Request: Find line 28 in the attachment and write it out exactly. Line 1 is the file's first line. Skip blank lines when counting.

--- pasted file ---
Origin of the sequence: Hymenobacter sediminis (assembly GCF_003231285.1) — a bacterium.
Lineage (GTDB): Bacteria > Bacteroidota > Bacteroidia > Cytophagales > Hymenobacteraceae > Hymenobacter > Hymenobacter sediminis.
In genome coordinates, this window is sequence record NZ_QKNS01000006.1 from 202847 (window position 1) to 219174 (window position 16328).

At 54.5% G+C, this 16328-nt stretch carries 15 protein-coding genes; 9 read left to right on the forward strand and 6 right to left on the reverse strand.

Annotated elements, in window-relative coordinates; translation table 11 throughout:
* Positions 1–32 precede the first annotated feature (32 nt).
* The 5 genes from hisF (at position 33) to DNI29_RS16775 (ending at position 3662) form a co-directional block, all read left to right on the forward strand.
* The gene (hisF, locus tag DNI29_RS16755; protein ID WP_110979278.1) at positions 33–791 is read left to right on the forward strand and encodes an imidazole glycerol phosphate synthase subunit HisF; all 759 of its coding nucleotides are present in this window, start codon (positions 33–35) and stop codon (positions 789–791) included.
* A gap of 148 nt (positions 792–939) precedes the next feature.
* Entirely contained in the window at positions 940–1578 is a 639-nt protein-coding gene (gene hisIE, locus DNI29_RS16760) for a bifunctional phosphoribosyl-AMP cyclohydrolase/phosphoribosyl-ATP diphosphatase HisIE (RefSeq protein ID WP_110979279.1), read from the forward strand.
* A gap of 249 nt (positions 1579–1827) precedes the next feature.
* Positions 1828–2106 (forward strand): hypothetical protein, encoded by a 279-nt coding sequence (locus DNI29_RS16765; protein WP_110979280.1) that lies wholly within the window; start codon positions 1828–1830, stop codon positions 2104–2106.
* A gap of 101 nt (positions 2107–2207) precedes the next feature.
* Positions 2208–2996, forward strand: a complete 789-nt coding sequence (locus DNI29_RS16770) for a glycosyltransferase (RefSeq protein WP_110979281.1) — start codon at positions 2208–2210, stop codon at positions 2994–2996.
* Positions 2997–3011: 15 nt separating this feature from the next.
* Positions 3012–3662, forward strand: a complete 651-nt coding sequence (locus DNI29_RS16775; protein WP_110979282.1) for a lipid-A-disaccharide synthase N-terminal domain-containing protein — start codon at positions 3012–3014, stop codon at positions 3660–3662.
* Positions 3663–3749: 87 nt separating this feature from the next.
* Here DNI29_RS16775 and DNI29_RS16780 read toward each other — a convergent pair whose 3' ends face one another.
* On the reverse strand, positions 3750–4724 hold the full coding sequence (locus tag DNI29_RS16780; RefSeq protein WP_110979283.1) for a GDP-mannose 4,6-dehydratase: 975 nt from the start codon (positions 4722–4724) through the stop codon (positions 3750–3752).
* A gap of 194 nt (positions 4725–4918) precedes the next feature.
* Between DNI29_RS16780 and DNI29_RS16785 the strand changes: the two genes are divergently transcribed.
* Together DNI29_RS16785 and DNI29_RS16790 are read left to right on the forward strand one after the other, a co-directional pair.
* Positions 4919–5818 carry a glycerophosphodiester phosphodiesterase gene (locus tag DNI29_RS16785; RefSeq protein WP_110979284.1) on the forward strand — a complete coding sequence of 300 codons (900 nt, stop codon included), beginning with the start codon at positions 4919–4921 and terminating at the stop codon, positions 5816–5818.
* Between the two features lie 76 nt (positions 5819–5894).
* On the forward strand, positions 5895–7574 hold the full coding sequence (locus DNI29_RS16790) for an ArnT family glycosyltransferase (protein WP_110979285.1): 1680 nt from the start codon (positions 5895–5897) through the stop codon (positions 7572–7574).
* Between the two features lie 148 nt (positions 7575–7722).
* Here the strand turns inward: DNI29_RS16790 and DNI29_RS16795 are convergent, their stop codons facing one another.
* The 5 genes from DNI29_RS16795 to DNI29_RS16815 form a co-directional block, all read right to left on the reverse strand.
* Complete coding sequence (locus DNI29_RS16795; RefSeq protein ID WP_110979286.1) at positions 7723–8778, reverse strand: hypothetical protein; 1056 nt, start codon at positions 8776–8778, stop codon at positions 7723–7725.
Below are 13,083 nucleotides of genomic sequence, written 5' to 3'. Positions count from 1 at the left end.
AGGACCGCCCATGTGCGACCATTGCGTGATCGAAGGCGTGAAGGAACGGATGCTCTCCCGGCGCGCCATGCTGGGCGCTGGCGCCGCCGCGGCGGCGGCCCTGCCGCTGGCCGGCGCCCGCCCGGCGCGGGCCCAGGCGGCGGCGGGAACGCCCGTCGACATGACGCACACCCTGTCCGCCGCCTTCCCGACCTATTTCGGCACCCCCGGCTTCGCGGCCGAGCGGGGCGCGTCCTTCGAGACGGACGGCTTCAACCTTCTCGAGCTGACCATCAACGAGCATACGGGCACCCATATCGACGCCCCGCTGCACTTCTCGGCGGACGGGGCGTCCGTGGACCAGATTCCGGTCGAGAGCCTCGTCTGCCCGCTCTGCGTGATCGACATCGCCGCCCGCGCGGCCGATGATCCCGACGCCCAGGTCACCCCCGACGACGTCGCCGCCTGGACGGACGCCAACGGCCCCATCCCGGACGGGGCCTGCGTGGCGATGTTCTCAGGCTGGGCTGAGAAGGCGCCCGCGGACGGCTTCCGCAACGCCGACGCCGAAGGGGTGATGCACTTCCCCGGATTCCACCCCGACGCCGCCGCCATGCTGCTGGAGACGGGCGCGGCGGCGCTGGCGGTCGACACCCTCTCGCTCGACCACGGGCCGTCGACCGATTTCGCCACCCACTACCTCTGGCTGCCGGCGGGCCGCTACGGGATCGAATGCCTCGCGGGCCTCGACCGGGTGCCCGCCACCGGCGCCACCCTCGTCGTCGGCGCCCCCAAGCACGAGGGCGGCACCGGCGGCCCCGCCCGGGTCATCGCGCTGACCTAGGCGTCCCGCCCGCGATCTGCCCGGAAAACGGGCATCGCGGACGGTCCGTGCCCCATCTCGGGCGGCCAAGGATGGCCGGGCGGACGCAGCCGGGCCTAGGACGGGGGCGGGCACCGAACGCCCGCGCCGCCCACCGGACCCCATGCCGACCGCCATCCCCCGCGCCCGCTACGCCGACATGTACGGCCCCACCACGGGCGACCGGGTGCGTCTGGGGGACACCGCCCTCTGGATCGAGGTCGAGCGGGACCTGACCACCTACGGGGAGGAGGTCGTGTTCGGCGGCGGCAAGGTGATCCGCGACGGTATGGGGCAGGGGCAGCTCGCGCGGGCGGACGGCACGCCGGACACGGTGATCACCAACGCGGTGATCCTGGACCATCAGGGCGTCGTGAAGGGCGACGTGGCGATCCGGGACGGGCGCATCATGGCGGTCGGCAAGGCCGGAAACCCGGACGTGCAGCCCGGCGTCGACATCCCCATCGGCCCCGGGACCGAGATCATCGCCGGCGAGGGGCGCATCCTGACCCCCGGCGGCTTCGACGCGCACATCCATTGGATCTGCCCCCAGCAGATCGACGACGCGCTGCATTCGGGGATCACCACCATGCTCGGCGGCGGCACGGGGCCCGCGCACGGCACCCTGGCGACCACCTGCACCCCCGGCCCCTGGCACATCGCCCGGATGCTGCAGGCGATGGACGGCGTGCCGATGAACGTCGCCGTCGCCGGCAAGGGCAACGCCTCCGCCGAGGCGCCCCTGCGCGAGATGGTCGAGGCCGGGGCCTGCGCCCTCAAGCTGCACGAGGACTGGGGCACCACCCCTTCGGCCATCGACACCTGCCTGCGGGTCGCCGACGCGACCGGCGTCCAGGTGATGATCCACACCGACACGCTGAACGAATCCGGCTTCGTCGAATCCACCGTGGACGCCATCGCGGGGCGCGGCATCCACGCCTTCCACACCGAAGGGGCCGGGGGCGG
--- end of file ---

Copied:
* The 5 genes from DNI29_RS16795 to DNI29_RS16815 form a co-directional block, all read right to left on the reverse strand.